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AB0021 In Psoriatic Arthritis Synovial Tissue Harbors Expanded T-Cell Clones Which Are not Fully Represented in Synovial Fluid or Blood Samples
  1. A. Musters1,
  2. M.E. Doorenspleet1,2,
  3. P.L. Klarenbeek1,2,
  4. R.E. Esveldt1,2,
  5. D.L. Baeten1,2,
  6. D.M. Gerlag1,
  7. P.-P. Tak1,3,
  8. N. de Vries1,2
  1. 1Clinical Immunology and Rheumatology
  2. 2Laboratory of experimental immunology, Academic Medical Center, University of Amsterdam, Amsterdam, Netherlands
  3. 3Currently ImmunoInflammation Therapy Area Unit, GlaxoSmithKline, Stevenage, United Kingdom

Abstract

Background T-cells play a key role in psoriatic arthritis (PsA). Nevertheless, the distribution and exact role of these cells remains unclear. Here, we study whether expanded T-cell clones are present in synovial tissue (ST), and whether such clones are also detectable in peripheral blood (PB) and synovial fluid (SF).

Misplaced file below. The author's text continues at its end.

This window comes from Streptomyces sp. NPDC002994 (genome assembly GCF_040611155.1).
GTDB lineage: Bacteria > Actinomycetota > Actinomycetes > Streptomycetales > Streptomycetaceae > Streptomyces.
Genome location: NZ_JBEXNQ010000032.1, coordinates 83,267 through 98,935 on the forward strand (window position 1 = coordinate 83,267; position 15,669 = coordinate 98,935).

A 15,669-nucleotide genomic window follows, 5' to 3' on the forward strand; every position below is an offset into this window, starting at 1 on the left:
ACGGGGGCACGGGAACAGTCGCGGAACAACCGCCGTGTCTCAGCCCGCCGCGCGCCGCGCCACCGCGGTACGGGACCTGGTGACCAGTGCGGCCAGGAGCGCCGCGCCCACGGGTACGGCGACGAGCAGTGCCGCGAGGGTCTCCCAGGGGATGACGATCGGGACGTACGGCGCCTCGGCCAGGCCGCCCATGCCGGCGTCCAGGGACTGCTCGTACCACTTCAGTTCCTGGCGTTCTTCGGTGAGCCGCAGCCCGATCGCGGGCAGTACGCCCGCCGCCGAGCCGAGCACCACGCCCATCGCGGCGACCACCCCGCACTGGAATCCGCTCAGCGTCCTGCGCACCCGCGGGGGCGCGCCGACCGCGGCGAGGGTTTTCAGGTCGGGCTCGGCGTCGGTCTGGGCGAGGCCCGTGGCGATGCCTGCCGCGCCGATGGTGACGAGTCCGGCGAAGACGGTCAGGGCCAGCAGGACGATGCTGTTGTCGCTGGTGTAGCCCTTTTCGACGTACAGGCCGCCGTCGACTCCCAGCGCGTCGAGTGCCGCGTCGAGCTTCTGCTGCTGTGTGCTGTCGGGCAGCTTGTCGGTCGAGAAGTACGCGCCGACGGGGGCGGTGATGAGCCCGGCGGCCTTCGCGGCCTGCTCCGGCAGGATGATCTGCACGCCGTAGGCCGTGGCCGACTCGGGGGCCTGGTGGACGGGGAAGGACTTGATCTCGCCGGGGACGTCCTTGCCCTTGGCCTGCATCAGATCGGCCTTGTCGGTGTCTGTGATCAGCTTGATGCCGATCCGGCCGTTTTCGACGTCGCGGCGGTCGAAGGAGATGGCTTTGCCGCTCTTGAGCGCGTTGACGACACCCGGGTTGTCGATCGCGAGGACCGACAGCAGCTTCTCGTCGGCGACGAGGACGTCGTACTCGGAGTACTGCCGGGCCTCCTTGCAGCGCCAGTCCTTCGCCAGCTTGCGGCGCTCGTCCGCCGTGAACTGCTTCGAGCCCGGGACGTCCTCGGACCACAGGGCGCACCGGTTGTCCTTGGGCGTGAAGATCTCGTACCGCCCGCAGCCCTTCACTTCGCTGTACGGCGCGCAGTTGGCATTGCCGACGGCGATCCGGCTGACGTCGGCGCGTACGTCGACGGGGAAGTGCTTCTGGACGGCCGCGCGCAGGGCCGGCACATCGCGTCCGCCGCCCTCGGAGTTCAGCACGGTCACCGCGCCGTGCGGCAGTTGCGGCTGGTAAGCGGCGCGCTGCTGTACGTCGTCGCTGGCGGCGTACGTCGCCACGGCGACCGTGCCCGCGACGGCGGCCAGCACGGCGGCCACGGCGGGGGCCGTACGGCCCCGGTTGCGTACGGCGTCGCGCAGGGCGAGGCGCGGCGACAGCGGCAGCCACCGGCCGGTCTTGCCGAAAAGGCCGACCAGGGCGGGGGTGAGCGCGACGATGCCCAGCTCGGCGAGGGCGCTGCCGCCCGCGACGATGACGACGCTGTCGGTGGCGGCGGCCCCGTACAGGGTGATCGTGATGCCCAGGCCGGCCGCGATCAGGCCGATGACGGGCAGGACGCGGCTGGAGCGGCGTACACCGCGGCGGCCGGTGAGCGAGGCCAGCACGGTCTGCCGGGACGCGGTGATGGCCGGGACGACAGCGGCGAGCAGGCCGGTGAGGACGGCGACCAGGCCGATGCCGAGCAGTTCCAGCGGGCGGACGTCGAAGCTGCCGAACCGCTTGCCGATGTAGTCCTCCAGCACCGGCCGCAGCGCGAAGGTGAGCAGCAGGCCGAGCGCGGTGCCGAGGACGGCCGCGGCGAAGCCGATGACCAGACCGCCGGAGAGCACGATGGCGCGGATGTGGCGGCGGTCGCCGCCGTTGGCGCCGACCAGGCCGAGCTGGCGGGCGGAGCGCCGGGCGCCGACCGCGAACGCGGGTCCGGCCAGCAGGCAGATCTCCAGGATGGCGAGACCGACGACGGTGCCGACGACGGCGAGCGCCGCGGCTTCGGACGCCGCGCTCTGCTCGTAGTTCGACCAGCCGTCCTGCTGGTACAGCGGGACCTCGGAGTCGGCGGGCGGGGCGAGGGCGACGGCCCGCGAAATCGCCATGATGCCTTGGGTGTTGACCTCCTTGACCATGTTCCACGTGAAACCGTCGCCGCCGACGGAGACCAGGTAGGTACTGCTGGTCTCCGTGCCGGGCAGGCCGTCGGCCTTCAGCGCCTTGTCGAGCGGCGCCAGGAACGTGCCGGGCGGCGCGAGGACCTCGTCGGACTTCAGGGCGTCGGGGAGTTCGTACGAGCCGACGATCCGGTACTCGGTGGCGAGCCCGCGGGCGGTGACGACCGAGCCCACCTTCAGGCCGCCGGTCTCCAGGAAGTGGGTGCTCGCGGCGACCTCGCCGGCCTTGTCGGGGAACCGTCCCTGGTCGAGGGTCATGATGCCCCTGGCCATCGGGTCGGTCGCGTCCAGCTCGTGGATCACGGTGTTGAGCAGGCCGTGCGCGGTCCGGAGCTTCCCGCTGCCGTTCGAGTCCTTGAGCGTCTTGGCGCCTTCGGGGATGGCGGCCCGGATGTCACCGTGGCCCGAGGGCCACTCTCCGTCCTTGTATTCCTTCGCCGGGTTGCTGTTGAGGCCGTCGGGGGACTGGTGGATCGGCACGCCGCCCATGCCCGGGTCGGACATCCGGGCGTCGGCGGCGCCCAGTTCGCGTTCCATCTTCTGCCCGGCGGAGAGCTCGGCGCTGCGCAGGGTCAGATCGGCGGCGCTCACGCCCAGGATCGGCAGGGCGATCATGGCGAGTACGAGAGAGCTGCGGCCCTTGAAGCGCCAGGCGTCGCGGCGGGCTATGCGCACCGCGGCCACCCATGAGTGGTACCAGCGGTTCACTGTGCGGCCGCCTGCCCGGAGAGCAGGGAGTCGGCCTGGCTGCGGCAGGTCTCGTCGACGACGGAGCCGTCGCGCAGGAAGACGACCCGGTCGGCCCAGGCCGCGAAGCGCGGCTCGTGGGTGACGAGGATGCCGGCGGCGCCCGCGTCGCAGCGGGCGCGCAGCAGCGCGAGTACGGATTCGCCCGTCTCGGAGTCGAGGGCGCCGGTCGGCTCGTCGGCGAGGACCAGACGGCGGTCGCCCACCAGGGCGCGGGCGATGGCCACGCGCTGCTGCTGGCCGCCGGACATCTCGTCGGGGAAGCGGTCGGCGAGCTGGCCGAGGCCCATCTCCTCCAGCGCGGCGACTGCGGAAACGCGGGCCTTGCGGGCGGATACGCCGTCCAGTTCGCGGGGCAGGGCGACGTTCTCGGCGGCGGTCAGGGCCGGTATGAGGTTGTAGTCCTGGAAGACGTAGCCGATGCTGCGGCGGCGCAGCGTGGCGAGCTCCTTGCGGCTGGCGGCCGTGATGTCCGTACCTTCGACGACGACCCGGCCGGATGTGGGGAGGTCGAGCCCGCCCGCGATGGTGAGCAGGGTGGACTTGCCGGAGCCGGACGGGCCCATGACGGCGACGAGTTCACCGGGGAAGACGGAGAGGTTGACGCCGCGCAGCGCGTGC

Methods ST and SF from inflamed knees was sampled in 2 PsA patients together with paired PB samples. Using next generation sequencing T-cell clones were identified by their unique T-cell receptor β-chain sequence. Clones with a frequency of ≥0.5% were arbitrarily considered to be expanded.

Results ST and SF samples from the same joint shared many of the expanded clones (see Table 1). Ninety percent (median, range 71-100%) of the expanded clones in ST were retrieved in SF, 33% of these being expanded in both samples. ST clones accounted for 14% of the SF T-cell repertoire. In PB 83% of the expanded ST clones were retrieved, 17% being expanded in both samples.

Analysis of both inflamed knees in patient 1 showed that 83% of the expanded ST clones in the left knee were retrieved in the right knee, 80% of these being expanded in both.

Table 1

Conclusions In PsA synovial tissue harbors expanded T-cell clones, which are not fully represented in synovial fluid or blood samples. Preliminary analysis indicates that different joints contain identical expanded T cell clones. Our results suggest that in PsA comprehensive analysis of inflammation-related expanded clones best focuses on ST, rather than PB and SF.

Disclosure of Interest None declared

DOI 10.1136/annrheumdis-2014-eular.4456

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